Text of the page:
planks" at M6,360. There is no mention of any concrete
blocks or corrugated iron.
There is a well-used maxim that a litigant "cannot
throw damages at the head of the Court". Damages must be proved.
plaintiff cannot claim M13,454 damages and then, without any
notice to the defendant, tender evidence, if one can call it such, of
a grossly inflated amount. The exhibit before the Court is of no
probative value. I proceed therefore solely on the basis that the
of M13,454 has raised no objection from the defendant and would seem
to be a reasonable amount for two village houses and I do
to award the plaintiff any amount beyond that figure.
When it comes to property, it will be seen that the
plaintiff's claim is in the amount of M4,000. He gave evidence of
furniture (without any invoices) totalling some M5,684.
That included items, however, valued at M1,700 some 40 years ago and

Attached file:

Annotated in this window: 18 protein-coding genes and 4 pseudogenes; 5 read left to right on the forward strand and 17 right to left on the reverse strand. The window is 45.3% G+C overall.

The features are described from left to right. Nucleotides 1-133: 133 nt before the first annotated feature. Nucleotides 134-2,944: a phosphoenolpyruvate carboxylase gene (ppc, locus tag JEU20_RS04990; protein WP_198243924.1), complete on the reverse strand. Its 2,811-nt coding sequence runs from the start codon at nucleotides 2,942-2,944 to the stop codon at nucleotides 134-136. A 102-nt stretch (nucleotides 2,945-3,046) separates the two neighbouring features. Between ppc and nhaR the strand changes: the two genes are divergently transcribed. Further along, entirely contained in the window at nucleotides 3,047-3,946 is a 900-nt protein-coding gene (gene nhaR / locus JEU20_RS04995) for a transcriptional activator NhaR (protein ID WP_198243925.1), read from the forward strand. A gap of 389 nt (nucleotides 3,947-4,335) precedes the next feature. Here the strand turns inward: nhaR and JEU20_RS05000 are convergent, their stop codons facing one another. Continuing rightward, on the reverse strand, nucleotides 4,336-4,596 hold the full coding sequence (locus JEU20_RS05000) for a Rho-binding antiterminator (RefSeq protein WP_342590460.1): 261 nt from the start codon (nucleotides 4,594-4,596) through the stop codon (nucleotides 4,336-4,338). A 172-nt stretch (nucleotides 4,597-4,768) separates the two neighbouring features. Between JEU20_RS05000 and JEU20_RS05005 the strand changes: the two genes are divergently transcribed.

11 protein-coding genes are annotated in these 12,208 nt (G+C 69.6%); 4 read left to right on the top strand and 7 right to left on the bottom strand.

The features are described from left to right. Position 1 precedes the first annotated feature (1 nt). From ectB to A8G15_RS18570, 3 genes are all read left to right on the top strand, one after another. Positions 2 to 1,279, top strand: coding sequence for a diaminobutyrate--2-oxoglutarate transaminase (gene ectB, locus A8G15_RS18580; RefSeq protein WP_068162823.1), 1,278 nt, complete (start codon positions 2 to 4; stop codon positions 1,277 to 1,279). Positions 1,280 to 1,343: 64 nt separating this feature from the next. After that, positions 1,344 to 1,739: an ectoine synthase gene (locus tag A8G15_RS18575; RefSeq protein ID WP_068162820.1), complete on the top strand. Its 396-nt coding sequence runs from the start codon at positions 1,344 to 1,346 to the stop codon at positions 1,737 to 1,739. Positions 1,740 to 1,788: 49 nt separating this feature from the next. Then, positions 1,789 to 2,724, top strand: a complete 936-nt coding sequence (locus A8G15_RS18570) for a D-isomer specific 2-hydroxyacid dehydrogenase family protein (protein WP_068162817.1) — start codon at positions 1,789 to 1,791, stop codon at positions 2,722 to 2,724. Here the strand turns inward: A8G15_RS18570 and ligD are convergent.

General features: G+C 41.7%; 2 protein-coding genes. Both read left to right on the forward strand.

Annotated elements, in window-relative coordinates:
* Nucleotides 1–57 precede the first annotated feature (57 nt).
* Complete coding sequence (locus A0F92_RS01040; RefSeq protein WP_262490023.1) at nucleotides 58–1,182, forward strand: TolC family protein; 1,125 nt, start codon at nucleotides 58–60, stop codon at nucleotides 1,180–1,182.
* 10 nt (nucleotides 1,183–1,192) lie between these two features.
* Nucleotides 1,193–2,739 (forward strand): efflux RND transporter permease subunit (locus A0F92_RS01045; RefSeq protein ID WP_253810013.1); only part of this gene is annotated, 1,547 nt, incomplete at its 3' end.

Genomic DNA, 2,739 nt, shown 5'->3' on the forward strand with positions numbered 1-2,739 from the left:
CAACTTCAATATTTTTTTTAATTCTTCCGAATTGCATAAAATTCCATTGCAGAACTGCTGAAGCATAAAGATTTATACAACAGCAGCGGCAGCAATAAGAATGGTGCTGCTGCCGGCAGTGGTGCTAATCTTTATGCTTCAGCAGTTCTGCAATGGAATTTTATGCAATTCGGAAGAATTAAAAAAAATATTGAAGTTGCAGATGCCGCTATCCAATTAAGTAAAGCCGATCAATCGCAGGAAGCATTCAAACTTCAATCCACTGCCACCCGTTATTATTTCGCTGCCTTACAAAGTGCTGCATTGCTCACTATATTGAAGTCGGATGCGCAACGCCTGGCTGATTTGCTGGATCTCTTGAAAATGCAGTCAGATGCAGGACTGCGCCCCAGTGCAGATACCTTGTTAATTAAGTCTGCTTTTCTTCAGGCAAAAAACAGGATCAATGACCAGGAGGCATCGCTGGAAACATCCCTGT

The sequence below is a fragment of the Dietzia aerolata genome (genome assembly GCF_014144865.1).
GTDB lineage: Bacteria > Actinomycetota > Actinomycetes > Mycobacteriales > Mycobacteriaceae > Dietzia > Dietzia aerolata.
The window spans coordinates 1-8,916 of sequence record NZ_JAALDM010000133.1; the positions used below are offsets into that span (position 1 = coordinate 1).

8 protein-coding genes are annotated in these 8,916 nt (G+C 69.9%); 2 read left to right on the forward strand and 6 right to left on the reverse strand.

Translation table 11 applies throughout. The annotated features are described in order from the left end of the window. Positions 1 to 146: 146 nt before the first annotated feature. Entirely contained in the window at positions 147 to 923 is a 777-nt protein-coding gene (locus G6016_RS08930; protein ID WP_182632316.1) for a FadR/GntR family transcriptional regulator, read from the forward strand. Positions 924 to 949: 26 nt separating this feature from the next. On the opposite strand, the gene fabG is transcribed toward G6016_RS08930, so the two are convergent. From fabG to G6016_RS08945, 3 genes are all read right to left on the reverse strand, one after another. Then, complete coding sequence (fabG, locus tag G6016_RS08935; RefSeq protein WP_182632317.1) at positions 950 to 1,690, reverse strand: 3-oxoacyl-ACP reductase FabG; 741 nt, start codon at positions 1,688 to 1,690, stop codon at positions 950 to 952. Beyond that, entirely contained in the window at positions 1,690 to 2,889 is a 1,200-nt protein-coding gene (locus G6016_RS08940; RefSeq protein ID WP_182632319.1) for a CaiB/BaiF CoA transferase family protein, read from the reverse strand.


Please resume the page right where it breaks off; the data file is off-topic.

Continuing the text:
some 25 years ago. The furniture was then extremely old and
perhaps bordering on dilapidation. Doing the best I can, I would
its value at no more than one-third of cost price, that is,
When it comes to the claim for nervous shock. I agree
with Mr. Malebanye that the particular damage was clearly forseeable
defendant. While the plaintiff was understandably mainly
affected by a personal apprehension of danger, he must to some extent
also feared for the safety of his wife and children. Nonetheless
the shock must have been short lived: he was awake at the time,
he was the first to get out of the house. Neither he nor his family
suffered any burns.
The plaintiff adduced no medical evidence whatever of
any condition resulting from the fire. Despite his age. he seemed to
fit and displayed remarkable mental alertness and
control in the witness box. In brief, I consider that he greatly
his claim for damages and his evidence of any
lasting effect of the initial shock suffered. I do not consider e.g.
that the award
should be of the same quantum as that in Mateka v
Attorney-General (1), to which Mr. Malebanye refers. Doing the
best I can. I would award M2,000 under this head.
The total award under the various heads shall then be as
Damage to the two Houses : M13,454
Damage to Property Therein: M 1,895
Nervous Shock : M 2,000
TOTAL : M17,349
I accordingly give judgment to the plaintiff in the
total amount of M17,349 with costs.
at Maseru this 15th Day of March, 1993.
B.P. CULLINAN CHIEF JUSTICE